Because she’s exclusively a Poshmark seller, Milenkovic said she pays close attention to staying on top of new Poshmark features as they’re released. “I like to focus on tried-and-true features, like sending discounts to listing likers and offering weekly bundle discounts,” she said. This year she began using Poshmark’s new video-sharing tool to model her listings. “I think of it as a way to incorporate social selling into my business.”
Milenkovic also tries to consistently post Poshmark Stories, a TikTok-like video feature that debuted in April 2020, to help surface items for her followers. “I’m excited for the new My Shoppers feature, which will give us more buyer and closet insights.”
Additionally, buyers also keep a keen eye on what’s popular outside of their resale app of choice. “It’s important to stay on top of trends, not just in fashion but also with what’s happening on different resale platforms,” Eagan said.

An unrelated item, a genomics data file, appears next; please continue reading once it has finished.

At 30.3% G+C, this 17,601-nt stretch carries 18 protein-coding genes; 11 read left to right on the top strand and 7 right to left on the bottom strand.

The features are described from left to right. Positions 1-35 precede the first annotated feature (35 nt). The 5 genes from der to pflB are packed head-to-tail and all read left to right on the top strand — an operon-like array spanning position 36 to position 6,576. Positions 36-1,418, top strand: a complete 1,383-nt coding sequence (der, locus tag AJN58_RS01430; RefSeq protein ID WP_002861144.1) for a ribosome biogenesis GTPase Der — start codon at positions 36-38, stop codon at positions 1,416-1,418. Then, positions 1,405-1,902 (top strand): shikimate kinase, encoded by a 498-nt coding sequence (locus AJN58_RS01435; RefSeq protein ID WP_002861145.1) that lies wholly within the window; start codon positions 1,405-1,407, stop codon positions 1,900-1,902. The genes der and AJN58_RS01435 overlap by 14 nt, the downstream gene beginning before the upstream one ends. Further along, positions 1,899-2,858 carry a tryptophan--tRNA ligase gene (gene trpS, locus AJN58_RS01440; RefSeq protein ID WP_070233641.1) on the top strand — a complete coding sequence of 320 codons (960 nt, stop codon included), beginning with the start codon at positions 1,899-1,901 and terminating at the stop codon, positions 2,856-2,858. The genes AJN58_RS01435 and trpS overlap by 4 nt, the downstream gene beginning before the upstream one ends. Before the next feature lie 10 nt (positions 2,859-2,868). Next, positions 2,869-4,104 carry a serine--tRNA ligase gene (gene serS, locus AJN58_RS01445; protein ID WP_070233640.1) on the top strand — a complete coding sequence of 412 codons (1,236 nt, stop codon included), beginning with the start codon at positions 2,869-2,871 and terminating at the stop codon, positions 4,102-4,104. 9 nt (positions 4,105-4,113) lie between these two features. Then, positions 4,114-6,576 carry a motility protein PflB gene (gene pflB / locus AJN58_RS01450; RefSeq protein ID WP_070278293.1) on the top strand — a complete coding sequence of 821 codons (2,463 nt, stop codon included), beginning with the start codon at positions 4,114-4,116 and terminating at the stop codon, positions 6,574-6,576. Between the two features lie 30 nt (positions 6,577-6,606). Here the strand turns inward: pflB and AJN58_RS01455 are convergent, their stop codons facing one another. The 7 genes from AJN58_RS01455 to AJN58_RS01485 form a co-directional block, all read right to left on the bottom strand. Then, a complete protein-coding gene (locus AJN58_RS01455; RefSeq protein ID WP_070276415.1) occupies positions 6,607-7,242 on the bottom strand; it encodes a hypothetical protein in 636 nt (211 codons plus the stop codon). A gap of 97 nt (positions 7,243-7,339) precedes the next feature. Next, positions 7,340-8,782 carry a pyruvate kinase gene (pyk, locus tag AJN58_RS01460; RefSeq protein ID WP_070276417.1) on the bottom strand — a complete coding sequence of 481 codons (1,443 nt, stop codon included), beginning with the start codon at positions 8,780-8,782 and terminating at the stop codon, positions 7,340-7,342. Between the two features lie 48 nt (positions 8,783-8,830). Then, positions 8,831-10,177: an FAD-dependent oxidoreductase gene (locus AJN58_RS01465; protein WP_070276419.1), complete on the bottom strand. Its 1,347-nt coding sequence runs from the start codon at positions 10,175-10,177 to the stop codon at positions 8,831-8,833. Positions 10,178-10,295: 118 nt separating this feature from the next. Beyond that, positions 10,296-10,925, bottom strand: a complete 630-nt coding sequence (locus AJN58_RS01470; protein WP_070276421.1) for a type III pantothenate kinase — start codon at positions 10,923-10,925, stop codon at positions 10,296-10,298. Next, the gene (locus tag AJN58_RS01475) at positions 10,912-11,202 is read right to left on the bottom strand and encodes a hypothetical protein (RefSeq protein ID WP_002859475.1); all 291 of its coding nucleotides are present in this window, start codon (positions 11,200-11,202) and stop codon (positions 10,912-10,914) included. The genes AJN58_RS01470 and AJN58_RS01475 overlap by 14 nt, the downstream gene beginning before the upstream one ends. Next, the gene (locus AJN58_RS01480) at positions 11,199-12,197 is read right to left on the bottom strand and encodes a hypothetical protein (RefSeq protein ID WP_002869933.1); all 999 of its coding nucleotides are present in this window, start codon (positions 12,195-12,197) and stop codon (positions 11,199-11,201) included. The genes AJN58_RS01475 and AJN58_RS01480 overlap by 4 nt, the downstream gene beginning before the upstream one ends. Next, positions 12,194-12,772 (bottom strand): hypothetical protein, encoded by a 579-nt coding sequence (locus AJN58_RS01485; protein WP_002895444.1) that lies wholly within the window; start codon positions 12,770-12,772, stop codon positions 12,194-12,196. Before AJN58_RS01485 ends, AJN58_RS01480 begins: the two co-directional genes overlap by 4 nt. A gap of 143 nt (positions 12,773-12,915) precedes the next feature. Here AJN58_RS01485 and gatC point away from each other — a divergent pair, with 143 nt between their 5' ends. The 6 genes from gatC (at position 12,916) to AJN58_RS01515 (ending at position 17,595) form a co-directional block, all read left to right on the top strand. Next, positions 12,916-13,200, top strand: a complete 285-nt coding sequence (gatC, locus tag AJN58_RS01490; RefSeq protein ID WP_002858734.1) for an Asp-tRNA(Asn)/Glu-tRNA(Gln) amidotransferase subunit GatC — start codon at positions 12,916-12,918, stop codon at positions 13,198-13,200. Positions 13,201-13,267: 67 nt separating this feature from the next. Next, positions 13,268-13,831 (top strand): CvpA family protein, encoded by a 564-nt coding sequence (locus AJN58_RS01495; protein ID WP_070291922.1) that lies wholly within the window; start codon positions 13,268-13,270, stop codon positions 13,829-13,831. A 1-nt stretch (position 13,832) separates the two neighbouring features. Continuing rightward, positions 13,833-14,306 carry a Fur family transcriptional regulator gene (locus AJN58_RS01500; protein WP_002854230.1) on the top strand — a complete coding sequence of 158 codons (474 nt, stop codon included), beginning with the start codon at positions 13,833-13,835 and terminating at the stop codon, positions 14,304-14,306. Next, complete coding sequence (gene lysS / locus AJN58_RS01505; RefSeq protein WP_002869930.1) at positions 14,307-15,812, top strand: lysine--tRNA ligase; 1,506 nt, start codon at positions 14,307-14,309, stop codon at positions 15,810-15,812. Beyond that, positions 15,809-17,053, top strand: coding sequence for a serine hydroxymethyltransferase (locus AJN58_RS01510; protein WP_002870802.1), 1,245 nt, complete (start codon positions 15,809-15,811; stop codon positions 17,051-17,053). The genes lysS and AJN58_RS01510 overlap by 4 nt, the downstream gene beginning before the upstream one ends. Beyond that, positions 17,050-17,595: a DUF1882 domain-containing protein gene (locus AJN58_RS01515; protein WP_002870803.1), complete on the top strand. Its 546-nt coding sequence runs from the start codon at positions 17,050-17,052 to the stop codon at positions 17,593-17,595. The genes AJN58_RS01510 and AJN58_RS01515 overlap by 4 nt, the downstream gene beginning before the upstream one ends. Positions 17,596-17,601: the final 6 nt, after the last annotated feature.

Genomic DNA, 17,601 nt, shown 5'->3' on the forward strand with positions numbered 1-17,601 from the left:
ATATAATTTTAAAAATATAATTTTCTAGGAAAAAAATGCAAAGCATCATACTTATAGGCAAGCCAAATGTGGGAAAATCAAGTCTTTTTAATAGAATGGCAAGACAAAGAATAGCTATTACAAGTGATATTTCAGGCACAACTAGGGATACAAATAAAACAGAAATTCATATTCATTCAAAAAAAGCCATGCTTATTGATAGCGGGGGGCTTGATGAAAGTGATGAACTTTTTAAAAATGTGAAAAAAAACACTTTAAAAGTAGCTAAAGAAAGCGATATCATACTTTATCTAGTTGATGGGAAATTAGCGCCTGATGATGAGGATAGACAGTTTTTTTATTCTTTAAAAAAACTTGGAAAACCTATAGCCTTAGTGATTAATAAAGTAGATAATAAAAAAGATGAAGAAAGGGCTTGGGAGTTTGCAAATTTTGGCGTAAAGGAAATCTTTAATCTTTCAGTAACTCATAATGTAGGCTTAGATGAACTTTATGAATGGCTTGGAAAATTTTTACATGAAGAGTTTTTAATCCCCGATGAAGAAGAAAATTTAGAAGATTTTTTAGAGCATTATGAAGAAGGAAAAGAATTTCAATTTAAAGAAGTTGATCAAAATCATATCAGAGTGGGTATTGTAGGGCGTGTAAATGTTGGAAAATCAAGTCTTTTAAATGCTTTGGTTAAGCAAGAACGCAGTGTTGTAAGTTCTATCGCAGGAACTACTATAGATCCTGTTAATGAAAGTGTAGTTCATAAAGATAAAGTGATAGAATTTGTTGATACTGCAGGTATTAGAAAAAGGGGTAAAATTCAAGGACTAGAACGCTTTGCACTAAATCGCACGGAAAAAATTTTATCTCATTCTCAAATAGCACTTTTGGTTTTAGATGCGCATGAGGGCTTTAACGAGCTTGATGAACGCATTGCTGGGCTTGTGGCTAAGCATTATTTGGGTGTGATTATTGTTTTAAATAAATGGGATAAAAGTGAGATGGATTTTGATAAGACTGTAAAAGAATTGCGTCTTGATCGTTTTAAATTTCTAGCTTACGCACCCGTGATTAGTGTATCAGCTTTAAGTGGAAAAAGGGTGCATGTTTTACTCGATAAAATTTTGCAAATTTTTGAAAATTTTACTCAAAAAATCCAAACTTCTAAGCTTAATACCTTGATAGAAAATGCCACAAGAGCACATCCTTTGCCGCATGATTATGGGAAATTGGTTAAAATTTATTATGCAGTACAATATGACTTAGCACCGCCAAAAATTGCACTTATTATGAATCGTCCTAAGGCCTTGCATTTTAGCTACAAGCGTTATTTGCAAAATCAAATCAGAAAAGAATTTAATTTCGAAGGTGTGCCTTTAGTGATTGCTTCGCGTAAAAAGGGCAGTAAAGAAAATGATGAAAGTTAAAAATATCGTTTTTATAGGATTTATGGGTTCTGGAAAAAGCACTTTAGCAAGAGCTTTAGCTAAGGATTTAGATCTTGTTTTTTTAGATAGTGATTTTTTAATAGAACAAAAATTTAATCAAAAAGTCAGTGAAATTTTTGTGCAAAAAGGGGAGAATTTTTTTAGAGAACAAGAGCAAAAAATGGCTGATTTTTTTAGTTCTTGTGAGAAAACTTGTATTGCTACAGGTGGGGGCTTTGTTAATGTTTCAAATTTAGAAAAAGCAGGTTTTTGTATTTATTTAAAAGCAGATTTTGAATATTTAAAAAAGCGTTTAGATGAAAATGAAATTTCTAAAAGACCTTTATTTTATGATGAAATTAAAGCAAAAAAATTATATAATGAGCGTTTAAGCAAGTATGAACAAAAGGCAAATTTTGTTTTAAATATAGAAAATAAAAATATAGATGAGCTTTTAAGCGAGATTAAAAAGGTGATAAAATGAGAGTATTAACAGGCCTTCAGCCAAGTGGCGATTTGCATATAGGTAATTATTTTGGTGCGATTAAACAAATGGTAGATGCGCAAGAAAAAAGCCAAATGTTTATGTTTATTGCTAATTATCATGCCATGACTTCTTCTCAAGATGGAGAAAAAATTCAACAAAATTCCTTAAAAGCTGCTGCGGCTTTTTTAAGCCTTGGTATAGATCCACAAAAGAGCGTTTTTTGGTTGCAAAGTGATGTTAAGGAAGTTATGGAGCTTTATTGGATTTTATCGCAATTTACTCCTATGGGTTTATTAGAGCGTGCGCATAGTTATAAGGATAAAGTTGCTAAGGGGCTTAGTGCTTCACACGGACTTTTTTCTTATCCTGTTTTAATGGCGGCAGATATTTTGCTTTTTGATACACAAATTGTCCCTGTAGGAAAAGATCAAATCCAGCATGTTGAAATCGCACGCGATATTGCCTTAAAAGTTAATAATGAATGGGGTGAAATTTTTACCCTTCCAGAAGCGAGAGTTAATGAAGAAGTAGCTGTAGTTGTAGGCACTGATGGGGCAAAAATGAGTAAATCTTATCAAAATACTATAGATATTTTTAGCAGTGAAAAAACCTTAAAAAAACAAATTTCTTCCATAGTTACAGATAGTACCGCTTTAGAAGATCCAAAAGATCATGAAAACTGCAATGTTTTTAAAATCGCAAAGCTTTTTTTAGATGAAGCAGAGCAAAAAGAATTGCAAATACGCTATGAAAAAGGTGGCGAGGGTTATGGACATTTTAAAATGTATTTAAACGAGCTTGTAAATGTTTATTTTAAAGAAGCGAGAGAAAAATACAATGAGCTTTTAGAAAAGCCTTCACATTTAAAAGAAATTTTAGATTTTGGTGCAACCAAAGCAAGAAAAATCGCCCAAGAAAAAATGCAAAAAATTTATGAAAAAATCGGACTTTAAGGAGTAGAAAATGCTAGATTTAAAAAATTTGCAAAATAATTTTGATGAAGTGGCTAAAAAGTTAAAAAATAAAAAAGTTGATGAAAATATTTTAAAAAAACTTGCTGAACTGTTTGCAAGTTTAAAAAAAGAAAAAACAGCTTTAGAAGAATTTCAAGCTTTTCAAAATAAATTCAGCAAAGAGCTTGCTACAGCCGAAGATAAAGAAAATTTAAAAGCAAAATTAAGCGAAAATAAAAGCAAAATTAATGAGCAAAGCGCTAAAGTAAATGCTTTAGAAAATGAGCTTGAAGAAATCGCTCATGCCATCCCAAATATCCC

How businesses are courting sellers
These marketplaces are taking notice of these power sellers. Their growing presence has some resale platforms tweaking features to cater to these sellers’ needs. With that, there is also an emerging cottage industry dedicated to large-volume sellers, which includes digital agencies and vendors.
Tracy Sun, Poshmark co-founder and senior vp of seller experience, told Modern Retail that “we [Poshmark] want to become the number one destination for sellers around the world.” In order to achieve this goal, Poshmark continuously adds new services for sellers.